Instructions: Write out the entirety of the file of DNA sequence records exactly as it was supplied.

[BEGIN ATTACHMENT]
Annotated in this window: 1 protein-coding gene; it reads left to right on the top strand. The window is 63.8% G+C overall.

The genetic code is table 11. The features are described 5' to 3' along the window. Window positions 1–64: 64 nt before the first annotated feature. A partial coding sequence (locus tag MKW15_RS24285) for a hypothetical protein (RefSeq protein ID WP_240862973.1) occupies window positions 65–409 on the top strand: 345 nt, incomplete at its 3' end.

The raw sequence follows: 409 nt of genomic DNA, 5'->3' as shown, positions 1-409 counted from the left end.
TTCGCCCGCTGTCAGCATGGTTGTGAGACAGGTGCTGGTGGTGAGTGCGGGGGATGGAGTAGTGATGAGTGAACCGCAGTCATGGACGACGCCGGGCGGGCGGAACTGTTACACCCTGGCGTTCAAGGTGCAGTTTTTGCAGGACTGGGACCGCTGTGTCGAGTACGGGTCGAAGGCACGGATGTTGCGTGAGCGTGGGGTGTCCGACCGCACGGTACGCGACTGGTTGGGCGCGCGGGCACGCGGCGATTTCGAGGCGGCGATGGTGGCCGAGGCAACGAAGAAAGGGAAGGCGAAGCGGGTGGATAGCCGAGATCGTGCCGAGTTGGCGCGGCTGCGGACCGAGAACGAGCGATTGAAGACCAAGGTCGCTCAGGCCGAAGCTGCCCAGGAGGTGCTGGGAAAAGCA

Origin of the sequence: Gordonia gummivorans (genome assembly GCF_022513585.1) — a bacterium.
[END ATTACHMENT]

Annotated in this window: 1 protein-coding gene; it reads left to right on the top strand. The window is 63.8% G+C overall.

The genetic code is table 11. The features are described 5' to 3' along the window. Window positions 1–64: 64 nt before the first annotated feature. A partial coding sequence (locus tag MKW15_RS24285) for a hypothetical protein (RefSeq protein ID WP_240862973.1) occupies window positions 65–409 on the top strand: 345 nt, incomplete at its 3' end.

The raw sequence follows: 409 nt of genomic DNA, 5'->3' as shown, positions 1-409 counted from the left end.
TTCGCCCGCTGTCAGCATGGTTGTGAGACAGGTGCTGGTGGTGAGTGCGGGGGATGGAGTAGTGATGAGTGAACCGCAGTCATGGACGACGCCGGGCGGGCGGAACTGTTACACCCTGGCGTTCAAGGTGCAGTTTTTGCAGGACTGGGACCGCTGTGTCGAGTACGGGTCGAAGGCACGGATGTTGCGTGAGCGTGGGGTGTCCGACCGCACGGTACGCGACTGGTTGGGCGCGCGGGCACGCGGCGATTTCGAGGCGGCGATGGTGGCCGAGGCAACGAAGAAAGGGAAGGCGAAGCGGGTGGATAGCCGAGATCGTGCCGAGTTGGCGCGGCTGCGGACCGAGAACGAGCGATTGAAGACCAAGGTCGCTCAGGCCGAAGCTGCCCAGGAGGTGCTGGGAAAAGCA

Origin of the sequence: Gordonia gummivorans (genome assembly GCF_022513585.1) — a bacterium.